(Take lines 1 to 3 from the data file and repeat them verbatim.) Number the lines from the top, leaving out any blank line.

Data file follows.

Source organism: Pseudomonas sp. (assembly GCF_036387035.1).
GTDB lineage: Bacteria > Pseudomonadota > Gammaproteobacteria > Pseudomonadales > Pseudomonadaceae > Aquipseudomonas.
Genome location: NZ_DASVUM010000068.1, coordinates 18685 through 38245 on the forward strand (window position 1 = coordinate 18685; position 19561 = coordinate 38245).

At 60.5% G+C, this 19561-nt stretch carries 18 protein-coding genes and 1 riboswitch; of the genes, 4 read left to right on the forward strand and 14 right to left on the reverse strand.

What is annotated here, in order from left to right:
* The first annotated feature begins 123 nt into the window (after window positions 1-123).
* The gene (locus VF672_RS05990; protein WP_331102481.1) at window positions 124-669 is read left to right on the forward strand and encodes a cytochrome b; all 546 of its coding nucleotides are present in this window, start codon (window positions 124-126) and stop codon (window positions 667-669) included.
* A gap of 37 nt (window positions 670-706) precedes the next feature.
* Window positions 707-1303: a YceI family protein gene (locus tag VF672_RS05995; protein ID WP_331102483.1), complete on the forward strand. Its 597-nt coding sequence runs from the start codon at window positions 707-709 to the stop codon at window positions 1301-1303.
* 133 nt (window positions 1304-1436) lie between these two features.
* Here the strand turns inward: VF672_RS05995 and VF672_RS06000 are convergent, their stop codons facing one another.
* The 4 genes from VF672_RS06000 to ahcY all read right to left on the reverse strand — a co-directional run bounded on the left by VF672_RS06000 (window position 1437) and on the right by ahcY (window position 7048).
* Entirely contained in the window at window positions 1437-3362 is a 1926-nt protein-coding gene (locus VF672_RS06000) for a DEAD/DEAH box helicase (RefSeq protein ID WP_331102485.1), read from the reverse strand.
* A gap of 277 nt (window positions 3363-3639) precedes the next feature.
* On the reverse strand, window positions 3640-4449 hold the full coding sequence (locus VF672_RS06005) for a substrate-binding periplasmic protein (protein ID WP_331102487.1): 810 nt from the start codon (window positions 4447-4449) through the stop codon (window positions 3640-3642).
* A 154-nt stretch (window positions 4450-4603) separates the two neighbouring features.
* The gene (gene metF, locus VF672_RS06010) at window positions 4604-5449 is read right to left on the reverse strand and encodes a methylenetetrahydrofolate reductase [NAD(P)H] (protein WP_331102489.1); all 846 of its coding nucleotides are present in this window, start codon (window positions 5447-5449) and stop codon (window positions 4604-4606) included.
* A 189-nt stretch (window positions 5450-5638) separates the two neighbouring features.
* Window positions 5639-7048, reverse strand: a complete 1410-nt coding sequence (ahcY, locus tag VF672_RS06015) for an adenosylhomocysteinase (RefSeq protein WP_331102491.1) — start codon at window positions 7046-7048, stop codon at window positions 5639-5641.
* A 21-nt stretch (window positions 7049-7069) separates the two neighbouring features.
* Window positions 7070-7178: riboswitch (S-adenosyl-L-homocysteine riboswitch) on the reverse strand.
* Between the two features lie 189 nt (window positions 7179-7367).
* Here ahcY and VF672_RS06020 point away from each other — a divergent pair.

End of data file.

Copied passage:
Source organism: Pseudomonas sp. (assembly GCF_036387035.1).
GTDB lineage: Bacteria > Pseudomonadota > Gammaproteobacteria > Pseudomonadales > Pseudomonadaceae > Aquipseudomonas.
Genome location: NZ_DASVUM010000068.1, coordinates 18685 through 38245 on the forward strand (window position 1 = coordinate 18685; position 19561 = coordinate 38245).